Could Your Choice of Common Household Items Affect Your Fertility?

Could Your Choice of Common Household Items Affect Your FertilityIf you’re dealing with fertility issues, you might want to consider evaluating the “health” of your home and work environment.

A recent report from the Environmental Health Perspectives journal cautioned that, during a study, women who experienced infertility often exhibited higher-than-normal concentrations of polybrominated diphenyl ethers (PBDEs) in their bodies.

According to the U.S.’s EPA website, PBDEs can be found in furniture foam flame retardants (pentaBDE), TV cabinet plastics, consumer electronics, drapery/upholstery back coatings and even the plastics in appliances and personal computers.

Though it’s not feasible to eliminate PBDEs from your home entirely, it may be something to consider as you look to increase your chances of becoming pregnant.

 

Women Gets Pregnant with Cell Phone… Sort Of

It’s been all around the Intrawebs and media sites have gobbled up the headline:  Women Gets Pregnant Using iPhone!

To be sure, it’s a great “hook”.  But when you actually read the report, you’ll discover that what she did was download an app that helped her chart her ovulation.  It’s actually not anything new — women have been using this method of natural fertility awareness for centuries.  However, it may give false hope to some individuals.

To be sure, there is nothing wrong with measuring your temperature or charting your menstrual periods to determine your most “fertile” points of the month.  But there may be hidden factors to infertility that cannot be addressed or uncovered when using this method:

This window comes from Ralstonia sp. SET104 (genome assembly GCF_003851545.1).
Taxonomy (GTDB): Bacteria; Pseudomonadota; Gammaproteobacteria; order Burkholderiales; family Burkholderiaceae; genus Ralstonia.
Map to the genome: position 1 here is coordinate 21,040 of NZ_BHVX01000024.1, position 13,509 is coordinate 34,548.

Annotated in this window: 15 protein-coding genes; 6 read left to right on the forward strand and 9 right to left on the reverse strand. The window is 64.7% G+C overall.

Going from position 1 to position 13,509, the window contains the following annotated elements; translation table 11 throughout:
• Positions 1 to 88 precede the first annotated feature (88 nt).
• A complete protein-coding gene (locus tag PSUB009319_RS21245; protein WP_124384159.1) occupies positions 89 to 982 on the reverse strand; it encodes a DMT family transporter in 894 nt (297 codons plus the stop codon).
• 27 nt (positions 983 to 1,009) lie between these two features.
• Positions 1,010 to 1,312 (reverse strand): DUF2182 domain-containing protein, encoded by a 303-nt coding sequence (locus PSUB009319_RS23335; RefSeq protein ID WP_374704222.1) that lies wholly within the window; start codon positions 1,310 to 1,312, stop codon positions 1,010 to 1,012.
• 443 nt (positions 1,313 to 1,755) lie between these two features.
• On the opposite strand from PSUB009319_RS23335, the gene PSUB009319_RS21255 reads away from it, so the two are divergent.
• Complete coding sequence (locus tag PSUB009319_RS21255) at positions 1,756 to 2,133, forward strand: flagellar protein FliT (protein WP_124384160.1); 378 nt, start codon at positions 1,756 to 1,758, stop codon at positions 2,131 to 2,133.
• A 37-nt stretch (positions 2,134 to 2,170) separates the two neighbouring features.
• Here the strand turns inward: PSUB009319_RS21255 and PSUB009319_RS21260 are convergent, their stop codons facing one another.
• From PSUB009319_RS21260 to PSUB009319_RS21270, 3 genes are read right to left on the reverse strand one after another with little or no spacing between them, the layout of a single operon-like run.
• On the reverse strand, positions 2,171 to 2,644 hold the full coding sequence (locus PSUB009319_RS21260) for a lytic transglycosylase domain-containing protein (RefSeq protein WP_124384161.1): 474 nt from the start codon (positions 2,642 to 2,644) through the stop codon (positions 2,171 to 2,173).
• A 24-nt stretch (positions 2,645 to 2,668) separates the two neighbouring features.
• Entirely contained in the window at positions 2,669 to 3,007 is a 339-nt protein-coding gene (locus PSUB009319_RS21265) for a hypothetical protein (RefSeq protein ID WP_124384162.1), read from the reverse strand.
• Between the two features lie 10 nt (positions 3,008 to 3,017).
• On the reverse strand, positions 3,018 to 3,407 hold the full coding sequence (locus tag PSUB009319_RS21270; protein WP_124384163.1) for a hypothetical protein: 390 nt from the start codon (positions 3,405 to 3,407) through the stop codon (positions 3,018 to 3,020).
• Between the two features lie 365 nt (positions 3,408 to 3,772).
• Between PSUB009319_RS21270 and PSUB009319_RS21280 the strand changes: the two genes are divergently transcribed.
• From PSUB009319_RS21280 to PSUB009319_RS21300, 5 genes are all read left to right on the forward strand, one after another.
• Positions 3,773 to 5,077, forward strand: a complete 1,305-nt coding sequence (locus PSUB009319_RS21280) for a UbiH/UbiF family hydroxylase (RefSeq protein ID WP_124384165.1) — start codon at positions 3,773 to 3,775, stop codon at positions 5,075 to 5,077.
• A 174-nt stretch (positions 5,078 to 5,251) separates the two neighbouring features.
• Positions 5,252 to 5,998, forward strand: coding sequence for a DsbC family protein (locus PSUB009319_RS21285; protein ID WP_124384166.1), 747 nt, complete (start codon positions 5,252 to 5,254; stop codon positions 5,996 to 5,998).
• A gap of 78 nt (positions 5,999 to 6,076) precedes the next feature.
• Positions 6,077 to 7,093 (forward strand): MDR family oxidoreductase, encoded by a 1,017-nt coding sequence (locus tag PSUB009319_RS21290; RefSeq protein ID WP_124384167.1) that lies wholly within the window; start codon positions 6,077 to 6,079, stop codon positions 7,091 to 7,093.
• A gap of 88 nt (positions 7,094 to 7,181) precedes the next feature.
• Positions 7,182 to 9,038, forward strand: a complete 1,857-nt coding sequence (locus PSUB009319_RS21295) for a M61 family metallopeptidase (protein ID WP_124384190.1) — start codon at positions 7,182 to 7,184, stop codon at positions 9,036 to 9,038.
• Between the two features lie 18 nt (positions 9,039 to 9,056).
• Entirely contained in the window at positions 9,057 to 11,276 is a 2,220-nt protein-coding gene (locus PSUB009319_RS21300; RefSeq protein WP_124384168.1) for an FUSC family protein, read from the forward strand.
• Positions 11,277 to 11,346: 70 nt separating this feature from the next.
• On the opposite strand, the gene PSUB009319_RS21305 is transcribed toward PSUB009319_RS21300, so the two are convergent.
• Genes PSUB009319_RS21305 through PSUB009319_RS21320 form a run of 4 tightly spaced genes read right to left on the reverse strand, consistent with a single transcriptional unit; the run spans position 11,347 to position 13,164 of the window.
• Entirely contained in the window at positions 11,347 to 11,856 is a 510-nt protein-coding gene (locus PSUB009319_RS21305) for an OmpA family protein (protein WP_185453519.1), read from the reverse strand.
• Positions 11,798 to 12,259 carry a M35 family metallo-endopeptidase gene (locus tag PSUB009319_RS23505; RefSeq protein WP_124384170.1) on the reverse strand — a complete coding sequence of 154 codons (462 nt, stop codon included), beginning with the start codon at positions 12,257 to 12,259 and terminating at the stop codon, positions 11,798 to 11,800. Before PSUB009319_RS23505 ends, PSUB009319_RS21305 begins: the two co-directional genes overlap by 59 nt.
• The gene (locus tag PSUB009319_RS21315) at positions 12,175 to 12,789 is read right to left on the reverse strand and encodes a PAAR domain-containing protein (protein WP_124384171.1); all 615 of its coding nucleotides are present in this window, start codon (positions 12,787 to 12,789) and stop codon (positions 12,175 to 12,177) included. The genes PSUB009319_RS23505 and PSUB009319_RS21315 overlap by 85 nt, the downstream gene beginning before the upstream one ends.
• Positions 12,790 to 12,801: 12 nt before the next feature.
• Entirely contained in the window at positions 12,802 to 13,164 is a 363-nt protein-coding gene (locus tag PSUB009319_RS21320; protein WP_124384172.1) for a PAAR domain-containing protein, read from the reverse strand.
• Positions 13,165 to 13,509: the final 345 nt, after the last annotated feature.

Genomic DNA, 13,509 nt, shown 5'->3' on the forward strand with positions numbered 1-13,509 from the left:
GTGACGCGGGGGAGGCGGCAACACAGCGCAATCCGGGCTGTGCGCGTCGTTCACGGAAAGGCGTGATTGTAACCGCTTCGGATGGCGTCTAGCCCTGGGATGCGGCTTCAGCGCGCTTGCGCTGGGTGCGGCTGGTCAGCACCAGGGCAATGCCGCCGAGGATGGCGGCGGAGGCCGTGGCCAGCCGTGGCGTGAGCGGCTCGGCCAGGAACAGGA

The fertility issue may not be on the woman’s part.  Up to 40% of couples experiencing infertility discover that the male – not the female — is the one with the fertility concerns.

The woman may not be ovulating or ovulating regularly despite the occurrence of menses.  This means that although she is having a period, she’s not really fertile or may be only fertile a small percentage of the time.

The woman may have other medical problems of which she’s unaware.  Without a complete examination including tests, the source of the couple’s fertility problems may not be apparent if they only use a natural form of charting fertility.

Our recommendation?  If, after using a non-medical method to chart fertility (like the i-Phone app) you are unable to get pregnant within 6 months, it’s time to see a reproductive science specialist.  That way, you’ll be wasting no time.

By the same token, we congratulate the couple for achieving their goal!